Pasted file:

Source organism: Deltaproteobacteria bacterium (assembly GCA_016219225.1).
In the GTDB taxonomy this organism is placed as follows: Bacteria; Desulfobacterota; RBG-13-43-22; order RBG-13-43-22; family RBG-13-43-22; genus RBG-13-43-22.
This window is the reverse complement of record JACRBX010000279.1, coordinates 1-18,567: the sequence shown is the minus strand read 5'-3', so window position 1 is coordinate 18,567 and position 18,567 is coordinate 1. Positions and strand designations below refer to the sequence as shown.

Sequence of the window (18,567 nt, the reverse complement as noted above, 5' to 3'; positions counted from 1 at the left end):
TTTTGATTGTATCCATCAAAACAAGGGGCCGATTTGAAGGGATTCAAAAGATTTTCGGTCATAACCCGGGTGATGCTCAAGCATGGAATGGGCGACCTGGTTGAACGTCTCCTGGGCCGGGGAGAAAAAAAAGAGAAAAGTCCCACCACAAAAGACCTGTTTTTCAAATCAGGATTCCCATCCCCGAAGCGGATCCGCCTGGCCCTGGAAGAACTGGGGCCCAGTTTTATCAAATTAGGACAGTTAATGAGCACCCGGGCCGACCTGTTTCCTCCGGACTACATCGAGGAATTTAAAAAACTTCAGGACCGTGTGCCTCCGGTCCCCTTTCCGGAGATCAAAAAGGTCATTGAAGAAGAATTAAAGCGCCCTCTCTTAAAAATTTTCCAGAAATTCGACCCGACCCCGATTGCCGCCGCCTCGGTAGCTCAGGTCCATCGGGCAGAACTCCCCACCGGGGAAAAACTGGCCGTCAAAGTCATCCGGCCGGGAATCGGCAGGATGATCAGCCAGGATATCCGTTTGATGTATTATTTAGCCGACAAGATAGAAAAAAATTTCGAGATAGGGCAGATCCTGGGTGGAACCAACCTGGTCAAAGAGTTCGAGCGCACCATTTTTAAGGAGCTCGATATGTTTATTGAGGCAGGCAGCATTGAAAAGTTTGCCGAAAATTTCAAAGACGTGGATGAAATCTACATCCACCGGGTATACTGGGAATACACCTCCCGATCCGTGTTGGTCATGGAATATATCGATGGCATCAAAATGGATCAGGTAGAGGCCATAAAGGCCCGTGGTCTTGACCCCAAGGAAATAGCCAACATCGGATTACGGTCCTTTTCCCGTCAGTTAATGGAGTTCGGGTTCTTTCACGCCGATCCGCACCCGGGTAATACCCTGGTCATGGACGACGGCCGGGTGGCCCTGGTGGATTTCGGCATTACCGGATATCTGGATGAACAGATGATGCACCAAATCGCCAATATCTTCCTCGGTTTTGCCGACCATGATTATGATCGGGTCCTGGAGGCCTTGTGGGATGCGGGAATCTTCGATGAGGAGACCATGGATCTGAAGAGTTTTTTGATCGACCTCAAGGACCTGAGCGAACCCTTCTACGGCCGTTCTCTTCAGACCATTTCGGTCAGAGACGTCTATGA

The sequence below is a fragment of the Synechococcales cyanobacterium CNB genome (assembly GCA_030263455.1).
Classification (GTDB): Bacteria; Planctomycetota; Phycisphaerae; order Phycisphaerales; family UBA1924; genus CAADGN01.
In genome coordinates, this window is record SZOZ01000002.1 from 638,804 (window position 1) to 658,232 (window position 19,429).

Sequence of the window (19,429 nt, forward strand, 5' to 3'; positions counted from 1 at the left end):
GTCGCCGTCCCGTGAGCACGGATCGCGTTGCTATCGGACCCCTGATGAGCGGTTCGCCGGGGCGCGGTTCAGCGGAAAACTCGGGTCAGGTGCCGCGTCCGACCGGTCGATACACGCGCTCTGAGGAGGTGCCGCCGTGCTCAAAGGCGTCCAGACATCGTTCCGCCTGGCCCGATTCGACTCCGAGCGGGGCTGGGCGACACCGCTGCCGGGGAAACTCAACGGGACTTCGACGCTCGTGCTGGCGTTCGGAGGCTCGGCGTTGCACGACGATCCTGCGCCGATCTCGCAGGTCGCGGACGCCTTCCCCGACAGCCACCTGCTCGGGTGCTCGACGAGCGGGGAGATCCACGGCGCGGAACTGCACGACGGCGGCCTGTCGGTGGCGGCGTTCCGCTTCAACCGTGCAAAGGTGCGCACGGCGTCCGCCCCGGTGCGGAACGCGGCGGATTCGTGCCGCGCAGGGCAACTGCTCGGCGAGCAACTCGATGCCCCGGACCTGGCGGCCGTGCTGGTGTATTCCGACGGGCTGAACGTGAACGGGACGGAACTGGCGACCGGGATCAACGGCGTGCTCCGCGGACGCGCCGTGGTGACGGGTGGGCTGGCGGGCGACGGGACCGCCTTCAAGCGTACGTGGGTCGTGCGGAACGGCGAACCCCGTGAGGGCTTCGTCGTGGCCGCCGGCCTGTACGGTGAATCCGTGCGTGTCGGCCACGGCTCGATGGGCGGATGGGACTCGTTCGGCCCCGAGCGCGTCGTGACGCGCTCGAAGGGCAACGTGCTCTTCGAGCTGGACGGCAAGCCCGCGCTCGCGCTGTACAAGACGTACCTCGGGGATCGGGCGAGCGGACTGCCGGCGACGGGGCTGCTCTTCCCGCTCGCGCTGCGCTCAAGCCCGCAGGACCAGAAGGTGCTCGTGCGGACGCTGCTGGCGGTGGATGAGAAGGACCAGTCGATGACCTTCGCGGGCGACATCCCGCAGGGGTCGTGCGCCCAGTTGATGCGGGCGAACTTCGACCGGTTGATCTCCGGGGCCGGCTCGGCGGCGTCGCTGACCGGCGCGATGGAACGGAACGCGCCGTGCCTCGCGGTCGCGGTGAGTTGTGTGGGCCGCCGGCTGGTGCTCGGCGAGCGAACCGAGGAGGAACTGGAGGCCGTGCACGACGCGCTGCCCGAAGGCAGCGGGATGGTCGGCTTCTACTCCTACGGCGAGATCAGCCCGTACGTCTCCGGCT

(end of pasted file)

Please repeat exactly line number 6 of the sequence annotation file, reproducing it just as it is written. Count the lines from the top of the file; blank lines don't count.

The sequence below is a fragment of the Synechococcales cyanobacterium CNB genome (assembly GCA_030263455.1).